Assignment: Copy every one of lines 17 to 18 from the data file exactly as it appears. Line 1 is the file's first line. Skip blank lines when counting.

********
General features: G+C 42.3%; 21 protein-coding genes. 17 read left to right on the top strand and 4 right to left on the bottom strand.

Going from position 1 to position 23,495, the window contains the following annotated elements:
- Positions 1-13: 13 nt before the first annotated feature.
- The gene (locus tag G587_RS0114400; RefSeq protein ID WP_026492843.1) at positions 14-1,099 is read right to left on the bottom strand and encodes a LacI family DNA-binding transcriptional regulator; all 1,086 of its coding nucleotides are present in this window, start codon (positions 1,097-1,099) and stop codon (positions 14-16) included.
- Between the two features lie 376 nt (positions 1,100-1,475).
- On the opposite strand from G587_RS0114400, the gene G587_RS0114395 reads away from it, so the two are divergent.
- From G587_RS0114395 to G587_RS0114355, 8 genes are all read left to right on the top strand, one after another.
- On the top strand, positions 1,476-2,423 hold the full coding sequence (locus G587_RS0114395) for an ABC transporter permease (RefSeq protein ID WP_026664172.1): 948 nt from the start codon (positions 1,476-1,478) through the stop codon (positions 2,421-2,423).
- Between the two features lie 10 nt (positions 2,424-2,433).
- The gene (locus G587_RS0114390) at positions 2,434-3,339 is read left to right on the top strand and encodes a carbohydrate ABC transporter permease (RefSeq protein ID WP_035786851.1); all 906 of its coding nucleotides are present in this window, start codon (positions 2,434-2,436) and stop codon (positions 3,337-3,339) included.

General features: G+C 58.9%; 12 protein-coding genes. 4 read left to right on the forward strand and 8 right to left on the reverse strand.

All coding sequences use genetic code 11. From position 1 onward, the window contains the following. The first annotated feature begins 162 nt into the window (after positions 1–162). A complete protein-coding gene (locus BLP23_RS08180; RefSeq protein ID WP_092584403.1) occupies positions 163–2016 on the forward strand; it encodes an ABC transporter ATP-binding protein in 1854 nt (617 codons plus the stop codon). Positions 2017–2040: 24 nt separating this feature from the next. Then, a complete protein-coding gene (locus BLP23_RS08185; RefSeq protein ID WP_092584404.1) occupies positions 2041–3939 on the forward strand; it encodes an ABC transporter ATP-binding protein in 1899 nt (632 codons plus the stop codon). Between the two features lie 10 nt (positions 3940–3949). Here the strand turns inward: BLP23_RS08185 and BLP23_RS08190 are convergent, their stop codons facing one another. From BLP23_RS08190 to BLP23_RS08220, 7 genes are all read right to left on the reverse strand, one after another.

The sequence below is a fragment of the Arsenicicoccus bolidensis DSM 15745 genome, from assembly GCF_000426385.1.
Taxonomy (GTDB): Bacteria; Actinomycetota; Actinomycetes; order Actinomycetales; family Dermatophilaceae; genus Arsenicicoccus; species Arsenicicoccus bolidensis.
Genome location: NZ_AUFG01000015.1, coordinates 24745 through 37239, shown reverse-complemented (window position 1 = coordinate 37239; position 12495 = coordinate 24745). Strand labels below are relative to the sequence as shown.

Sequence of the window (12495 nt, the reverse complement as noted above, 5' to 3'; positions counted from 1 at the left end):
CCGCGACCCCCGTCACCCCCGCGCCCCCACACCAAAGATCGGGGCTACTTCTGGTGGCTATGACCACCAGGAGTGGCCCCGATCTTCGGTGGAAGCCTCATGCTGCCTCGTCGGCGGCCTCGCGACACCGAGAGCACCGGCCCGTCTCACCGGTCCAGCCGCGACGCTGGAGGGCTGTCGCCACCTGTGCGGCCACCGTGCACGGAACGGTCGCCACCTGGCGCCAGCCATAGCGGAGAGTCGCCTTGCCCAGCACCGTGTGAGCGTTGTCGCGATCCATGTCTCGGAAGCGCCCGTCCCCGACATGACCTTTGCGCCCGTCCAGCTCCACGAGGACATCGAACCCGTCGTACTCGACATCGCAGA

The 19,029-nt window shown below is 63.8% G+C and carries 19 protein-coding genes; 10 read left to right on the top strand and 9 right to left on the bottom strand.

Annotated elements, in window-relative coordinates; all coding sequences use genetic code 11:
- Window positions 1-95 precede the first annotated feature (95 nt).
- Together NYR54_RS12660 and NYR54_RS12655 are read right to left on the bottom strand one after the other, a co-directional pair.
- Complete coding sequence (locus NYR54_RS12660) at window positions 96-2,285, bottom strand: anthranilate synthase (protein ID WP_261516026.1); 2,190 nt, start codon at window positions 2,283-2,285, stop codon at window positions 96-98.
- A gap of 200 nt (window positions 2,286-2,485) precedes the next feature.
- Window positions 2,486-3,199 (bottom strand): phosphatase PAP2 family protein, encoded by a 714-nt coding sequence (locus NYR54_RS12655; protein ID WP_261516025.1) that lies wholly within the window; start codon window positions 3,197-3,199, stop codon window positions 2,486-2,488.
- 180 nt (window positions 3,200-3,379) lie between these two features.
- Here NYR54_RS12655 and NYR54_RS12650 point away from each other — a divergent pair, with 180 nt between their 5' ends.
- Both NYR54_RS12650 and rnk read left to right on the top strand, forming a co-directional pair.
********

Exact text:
CCGCGACCCCCGTCACCCCCGCGCCCCCACACCAAAGATCGGGGCTACTTCTGGTGGCTATGACCACCAGGAGTGGCCCCGATCTTCGGTGGAAGCCTCATGCTGCCTCGTCGGCGGCCTCGCGACACCGAGAGCACCGGCCCGTCTCACCGGTCCAGCCGCGACGCTGGAGGGCTGTCGCCACCTGTGCGGCCACCGTGCACGGAACGGTCGCCACCTGGCGCCAGCCATAGCGGAGAGTCGCCTTGCCCAGCACCGTGTGAGCGTTGTCGCGATCCATGTCTCGGAAGCGCCCGTCCCCGACATGACCTTTGCGCCCGTCCAGCTCCACGAGGACATCGAACCCGTCGTACTCGACATCGCAGA

The 19,029-nt window shown below is 63.8% G+C and carries 19 protein-coding genes; 10 read left to right on the top strand and 9 right to left on the bottom strand.